A controversy emerged on the extensive use, for diabetic patients, of stabilized GLP-1 because of adverse effects on pancreas. Our hypothesis is that endogenous GLP-1 production can be promoted by external factors, including nutrients or detector ligands to favor insulin secretion. The differentiation and function of enteroendocrine cells can modulate gut hormone secretion. In obese subjects, we showed that the number of enteroendocrine L cells in jejunum is regulated by metabolic status and by nutrients. How the nutritional environment, the metabolic status and the microbiota in obesity impact on enteroendocrine cell lineage and function will be addressed in obese subjects undergoing a bypass surgery (K. Clément, iCAN) and in mice fed a lipid- or sugar- enriched diet. Our objectives are to identify the transcription factors that are regulated in precursors to mature secreting cells and their epigenetic modifications by diet and to address the impacts of altered enterohormone secretions on whole body homeostasis. The consequences of obesity and diabetes on the brain-gut axis will be also investigated, looking nutrient sensors in jejunal fragments of obese subjects in links with brain fMRI testing food preference (INSEAD, ICAN).

 Team Leader : Armelle LETURQUE (DR CNRS)


Naïma COMUCE (AJT EPHE), Marielle MOREAU (Eng LVMH), Céline OSINSKI (AI SU).

Doriane AGUANNO (PhD SU), Sarah GHEZZAL (PhD SU), Eva GIL (PhD), Lea LE GLEAU (PhD SU), Ingrid LEMA (Post Doc EPHE), Barbara POSTAL (PhD SU).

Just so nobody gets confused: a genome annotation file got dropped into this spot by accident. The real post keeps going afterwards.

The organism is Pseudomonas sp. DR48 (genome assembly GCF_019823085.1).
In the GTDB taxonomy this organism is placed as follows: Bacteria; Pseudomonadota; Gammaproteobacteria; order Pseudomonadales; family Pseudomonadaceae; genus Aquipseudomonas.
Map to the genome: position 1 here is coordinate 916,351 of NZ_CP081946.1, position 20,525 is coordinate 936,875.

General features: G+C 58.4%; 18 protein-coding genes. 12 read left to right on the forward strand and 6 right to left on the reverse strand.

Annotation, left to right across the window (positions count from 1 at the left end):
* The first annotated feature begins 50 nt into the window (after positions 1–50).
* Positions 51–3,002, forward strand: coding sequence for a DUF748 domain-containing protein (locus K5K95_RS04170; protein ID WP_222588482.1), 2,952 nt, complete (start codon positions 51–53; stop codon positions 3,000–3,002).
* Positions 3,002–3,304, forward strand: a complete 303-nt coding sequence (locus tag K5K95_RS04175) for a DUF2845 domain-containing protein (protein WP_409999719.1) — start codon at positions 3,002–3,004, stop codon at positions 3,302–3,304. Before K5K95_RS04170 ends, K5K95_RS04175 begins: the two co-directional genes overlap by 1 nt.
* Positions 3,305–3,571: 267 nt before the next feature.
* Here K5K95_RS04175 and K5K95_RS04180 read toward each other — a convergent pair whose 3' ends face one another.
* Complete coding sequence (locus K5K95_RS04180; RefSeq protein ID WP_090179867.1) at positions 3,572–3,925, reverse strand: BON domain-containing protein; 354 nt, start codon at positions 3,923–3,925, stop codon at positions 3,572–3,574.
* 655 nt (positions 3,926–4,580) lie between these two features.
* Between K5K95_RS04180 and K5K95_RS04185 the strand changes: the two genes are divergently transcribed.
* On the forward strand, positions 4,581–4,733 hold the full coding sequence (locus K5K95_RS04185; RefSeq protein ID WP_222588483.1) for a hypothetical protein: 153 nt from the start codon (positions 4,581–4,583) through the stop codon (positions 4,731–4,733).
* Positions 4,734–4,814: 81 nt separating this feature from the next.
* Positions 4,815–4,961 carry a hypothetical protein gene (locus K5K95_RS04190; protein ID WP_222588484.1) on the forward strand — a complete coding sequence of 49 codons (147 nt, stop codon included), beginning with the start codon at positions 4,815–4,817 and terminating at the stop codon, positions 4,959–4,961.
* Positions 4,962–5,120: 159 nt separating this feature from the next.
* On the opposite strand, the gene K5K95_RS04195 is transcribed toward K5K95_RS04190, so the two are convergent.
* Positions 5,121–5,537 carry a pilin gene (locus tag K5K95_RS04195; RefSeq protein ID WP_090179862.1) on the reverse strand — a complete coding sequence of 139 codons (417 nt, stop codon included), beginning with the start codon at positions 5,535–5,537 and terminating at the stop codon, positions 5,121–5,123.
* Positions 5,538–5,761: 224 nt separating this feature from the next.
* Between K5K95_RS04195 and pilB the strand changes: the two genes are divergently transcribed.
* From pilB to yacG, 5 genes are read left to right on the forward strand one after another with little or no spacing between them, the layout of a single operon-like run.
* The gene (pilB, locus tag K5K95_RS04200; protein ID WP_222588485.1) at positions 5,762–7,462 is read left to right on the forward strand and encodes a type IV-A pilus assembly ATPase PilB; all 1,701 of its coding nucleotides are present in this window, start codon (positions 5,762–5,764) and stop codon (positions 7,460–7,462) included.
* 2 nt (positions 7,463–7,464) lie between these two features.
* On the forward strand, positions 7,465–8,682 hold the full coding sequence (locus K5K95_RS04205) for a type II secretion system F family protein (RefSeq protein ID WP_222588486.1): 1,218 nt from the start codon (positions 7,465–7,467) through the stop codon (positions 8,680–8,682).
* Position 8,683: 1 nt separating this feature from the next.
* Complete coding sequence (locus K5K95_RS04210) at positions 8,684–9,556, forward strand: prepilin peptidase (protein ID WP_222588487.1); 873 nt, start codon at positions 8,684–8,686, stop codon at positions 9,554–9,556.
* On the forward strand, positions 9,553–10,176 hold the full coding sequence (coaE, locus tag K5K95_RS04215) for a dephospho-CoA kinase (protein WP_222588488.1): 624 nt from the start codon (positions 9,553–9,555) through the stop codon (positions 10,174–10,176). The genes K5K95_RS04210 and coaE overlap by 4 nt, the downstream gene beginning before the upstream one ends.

Administration : Véronique DALET (Eng UPMC)

Contact details : 33 1 44 27 24 14 , Email:


Selected publications

  • Petit CS, Barreau F, Besnier L, Gandille P, Riveau B, Chateau D, Roy M, Berrebi D, Svrcek M, Cardot P, Rousset M, Clair C, Thenet S. Requirement of cellular prion protein for intestinal barrier function and mislocalization in patients with inflammatory bowel disease. Gastroenterology. 2012 Jul;143(1):122-32
  • Baraille F, Ayari S, Carrière V, Osinski C, Garbin K, Blondeau B, Guillemain G, Serradas P, Rousset M, Lacasa M, Cardot P, Ribeiro A. Glucose tolerance is improved in mice invalidated for the nuclear receptor HNF-4 gamma: a critical role for enteroendocrine cell lineage. Diabetes. 2015 Aug;64(8):2744-56
  • Monteiro-Sepulveda M, Touch S, Mendes-Sá C, André S, Poitou C, Allatif O, Cotillard A, Fohrer-Ting H, Hubert EL, Remark R, Genser L, Tordjman J, Garbin K, Osinski C, Sautès-Fridman C, Leturque A, Clément K, Brot-Laroche E. Jejunal T Cell Inflammation in Human Obesity Correlates with Decreased Enterocyte Insulin Signaling. Cell Metab. 2015 Jul 7;22(1):113-24
  • Valleix S, Verona G, Jourde-Chiche N, Nédelec B, Mangione PP, Bridoux F, Mangé A, Dogan A, Goujon JM, Lhomme M, Dauteuille C, Chabert M, Porcari R, Waudby CA, Relini A, Talmud PJ, Kovrov O, Olivecrona G, Stoppini M, Christodoulou J, Hawkins PN, Grateau G, Delpech M, Kontush A, Gillmore JD, Kalopissis AD, Bellotti VD25V apolipoprotein C-III variant causes dominant hereditary systemic amyloidosis and confers cardiovascular protective lipoprotein profile. Nat Commun. 2016 Jan 21;7:10353
  • Schmitt CC, Aranias T,  Viel T,  Chateau D, Le Gall M, Waligora-Duprietc, AJ, Melchior C, Rouxel O, Kapel N, Gourcerol G, Tavitian B, Lehuen A, Brot-Laroche E, Leturque A, Serradas P, Grosfeld A Intestinal invalidation of the glucose transporter GLUT2 delays tissue distribution of glucose and reveals an unexpected role in gut homeostasis Mol Metab 2016 Nov 2016 1:61-72
  • Beilstein F, Lemasson M, Pène V, Rainteau D, Demignot S, Rosenberg AR. Lysophosphatidylcholine acyltransferase 1 is downregulated by hepatitis C virus: impact on production of lipo-viro-particles. Gut. 2016 Aug 31. pii: gutjnl-2016-311508

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Link to PubMed